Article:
You’ve written and reviewed your home page copy. And you’re happy with it.
But does it make sense to users? There’s only one way to find out, and that’s to get it in front of those people.
It’s time to talk testing.
Why test your copy?
To me, this question is a lot like the question “Why test your page flows or layouts?”
Yet I have few clients who test page layouts, let alone copy. I think it might be that the adoption of commonly accepted page layouts convinces site owners they don’t need to test. If this landing page layout works for [name your largest competitor], then of course it’ll work for you …or so the argument goes.
Even if that were the case (and I don’t believe it is), the language you use to communicate your new concept or service will be different from your competitors (we hope!).
Yes, it might make perfect sense to you, everyone in your office, your business partner, your life partner, and your pet beagle. But those individuals are all too close to the game to see your text objectively.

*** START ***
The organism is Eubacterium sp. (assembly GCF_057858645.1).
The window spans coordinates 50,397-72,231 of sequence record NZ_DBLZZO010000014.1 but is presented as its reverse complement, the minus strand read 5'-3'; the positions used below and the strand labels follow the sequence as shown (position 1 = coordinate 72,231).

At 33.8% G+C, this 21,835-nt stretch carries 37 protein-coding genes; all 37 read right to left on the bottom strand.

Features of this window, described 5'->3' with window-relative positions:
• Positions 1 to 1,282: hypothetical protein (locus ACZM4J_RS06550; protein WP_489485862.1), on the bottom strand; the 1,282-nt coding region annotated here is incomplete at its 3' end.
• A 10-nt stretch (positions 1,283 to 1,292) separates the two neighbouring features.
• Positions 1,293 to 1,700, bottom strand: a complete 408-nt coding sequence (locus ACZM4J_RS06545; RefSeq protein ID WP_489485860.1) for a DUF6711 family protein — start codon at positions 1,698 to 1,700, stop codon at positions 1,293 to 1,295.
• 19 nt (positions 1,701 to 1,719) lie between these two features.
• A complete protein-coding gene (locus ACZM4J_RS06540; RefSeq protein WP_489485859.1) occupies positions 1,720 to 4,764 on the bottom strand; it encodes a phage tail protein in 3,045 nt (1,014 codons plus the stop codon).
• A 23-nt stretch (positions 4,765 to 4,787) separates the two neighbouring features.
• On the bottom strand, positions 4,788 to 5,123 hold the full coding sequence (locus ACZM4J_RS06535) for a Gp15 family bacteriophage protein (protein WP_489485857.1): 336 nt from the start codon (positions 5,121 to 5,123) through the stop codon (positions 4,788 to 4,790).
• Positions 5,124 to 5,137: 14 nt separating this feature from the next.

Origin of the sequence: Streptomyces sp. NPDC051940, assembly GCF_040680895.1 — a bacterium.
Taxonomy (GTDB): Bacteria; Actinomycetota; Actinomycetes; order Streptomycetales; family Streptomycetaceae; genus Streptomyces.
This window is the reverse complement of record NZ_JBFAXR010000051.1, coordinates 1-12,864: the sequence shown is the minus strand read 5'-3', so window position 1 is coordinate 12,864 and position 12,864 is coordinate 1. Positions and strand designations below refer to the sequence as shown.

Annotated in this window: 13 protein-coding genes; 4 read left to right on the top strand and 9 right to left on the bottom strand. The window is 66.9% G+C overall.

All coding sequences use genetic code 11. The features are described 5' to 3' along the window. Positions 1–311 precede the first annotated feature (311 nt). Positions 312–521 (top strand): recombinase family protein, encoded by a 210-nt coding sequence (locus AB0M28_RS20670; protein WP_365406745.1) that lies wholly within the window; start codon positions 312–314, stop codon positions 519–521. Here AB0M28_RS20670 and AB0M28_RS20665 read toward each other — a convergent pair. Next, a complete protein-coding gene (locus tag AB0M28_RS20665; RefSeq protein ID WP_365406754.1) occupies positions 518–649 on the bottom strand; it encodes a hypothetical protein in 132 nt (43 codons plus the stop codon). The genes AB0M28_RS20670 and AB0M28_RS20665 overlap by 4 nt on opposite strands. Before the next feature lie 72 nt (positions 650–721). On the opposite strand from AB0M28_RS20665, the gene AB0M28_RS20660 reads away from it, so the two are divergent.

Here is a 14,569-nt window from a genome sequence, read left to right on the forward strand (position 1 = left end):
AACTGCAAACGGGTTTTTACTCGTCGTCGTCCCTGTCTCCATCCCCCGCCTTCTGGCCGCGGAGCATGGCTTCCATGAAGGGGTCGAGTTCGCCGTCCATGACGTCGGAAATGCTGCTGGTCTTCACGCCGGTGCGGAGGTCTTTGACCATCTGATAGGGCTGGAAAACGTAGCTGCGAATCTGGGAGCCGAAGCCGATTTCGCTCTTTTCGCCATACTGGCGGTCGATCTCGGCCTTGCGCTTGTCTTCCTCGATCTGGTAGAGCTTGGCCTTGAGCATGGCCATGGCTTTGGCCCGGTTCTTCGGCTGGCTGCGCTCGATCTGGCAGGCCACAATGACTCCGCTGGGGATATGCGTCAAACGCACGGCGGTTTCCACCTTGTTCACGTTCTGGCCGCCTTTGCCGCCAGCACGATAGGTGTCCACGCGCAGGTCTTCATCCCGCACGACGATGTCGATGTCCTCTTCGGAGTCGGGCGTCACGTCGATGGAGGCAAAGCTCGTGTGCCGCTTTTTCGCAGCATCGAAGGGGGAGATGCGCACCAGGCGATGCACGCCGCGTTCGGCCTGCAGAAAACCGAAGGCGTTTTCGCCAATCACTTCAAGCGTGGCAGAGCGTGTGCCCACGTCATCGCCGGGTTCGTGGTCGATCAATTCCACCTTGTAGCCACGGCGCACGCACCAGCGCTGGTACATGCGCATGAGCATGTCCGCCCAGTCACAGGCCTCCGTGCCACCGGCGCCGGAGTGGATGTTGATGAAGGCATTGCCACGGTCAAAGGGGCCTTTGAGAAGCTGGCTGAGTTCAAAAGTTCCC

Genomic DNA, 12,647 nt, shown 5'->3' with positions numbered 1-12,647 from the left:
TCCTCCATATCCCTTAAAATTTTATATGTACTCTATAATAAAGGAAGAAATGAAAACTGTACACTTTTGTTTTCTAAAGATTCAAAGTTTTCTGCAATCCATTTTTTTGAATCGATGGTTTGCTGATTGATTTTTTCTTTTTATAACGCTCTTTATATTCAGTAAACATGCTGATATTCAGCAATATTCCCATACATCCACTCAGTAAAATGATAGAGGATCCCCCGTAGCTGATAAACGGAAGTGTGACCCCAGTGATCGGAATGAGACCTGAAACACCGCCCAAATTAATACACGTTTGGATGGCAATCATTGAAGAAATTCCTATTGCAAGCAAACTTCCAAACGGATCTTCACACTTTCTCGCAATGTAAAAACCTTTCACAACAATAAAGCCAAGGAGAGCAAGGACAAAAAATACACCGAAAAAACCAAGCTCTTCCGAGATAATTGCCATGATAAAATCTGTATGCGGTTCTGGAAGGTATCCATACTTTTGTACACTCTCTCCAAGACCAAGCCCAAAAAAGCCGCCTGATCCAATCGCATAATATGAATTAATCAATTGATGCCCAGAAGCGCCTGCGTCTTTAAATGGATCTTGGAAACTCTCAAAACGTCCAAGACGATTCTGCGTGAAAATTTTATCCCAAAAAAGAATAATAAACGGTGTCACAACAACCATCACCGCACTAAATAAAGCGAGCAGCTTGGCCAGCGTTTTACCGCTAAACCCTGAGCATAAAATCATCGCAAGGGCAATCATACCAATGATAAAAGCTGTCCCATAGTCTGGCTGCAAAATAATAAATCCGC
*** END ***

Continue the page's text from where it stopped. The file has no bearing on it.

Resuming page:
You need to test it.
What to test when
If you’ve created a new vocabulary for your product or service—especially if the product introduces a new concept about which you’ll need to educate users—testing the key terminology at the same time you test the site’s wireframes is ideal.
You might already be testing your IA labels as part of your wireframe test, so why not test key text at the same time? You could test:
- your tagline or selling proposition
- the title flow of the steps in your “How it works” copy
- calls to action and button labels
- the names you’ve given to your product’s payment tiers
- and so on.
Of course, you can also test terminology on your marketing or promotional pages as well as in your app itself, if that’s what you’re selling.
If you’ve already gone through wireframe testing before you draft your copy, you can try testing key terminology and concepts in laid-out pages, but this is less than ideal.
Wireframes let you test basic page layout, so they’re the best place to test key terminology. But if you drop only key terminology into a laid out page, it’ll look unfinished and may well disconcert users.